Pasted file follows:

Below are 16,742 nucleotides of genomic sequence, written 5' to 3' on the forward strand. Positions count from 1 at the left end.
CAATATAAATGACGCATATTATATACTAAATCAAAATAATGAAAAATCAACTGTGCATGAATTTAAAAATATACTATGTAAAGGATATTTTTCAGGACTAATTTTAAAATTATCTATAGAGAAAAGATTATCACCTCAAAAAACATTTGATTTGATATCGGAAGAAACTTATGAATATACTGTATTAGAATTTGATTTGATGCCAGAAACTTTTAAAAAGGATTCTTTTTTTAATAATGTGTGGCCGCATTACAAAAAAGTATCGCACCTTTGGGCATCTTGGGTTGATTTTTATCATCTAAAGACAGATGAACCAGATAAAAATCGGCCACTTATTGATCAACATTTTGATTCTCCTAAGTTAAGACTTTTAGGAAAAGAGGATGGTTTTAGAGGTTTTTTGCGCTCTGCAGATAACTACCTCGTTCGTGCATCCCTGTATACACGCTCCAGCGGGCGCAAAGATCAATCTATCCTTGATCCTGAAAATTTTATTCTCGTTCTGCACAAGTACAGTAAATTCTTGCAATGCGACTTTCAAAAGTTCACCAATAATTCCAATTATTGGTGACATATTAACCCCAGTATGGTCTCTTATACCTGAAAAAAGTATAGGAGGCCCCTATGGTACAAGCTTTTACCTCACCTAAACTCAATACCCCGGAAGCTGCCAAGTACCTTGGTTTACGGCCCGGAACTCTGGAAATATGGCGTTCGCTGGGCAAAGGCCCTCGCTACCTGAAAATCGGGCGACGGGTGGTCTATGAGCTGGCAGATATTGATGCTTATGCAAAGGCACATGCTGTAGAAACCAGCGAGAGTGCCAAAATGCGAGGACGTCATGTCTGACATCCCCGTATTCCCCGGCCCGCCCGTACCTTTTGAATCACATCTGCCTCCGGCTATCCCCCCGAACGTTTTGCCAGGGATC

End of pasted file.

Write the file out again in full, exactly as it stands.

Below are 16,742 nucleotides of genomic sequence, written 5' to 3' on the forward strand. Positions count from 1 at the left end.
CAATATAAATGACGCATATTATATACTAAATCAAAATAATGAAAAATCAACTGTGCATGAATTTAAAAATATACTATGTAAAGGATATTTTTCAGGACTAATTTTAAAATTATCTATAGAGAAAAGATTATCACCTCAAAAAACATTTGATTTGATATCGGAAGAAACTTATGAATATACTGTATTAGAATTTGATTTGATGCCAGAAACTTTTAAAAAGGATTCTTTTTTTAATAATGTGTGGCCGCATTACAAAAAAGTATCGCACCTTTGGGCATCTTGGGTTGATTTTTATCATCTAAAGACAGATGAACCAGATAAAAATCGGCCACTTATTGATCAACATTTTGATTCTCCTAAGTTAAGACTTTTAGGAAAAGAGGATGGTTTTAGAGGTTTTTTGCGCTCTGCAGATAACTACCTCGTTCGTGCATCCCTGTATACACGCTCCAGCGGGCGCAAAGATCAATCTATCCTTGATCCTGAAAATTTTATTCTCGTTCTGCACAAGTACAGTAAATTCTTGCAATGCGACTTTCAAAAGTTCACCAATAATTCCAATTATTGGTGACATATTAACCCCAGTATGGTCTCTTATACCTGAAAAAAGTATAGGAGGCCCCTATGGTACAAGCTTTTACCTCACCTAAACTCAATACCCCGGAAGCTGCCAAGTACCTTGGTTTACGGCCCGGAACTCTGGAAATATGGCGTTCGCTGGGCAAAGGCCCTCGCTACCTGAAAATCGGGCGACGGGTGGTCTATGAGCTGGCAGATATTGATGCTTATGCAAAGGCACATGCTGTAGAAACCAGCGAGAGTGCCAAAATGCGAGGACGTCATGTCTGACATCCCCGTATTCCCCGGCCCGCCCGTACCTTTTGAATCACATCTGCCTCCGGCTATCCCCCCGAACGTTTTGCCAGGGATC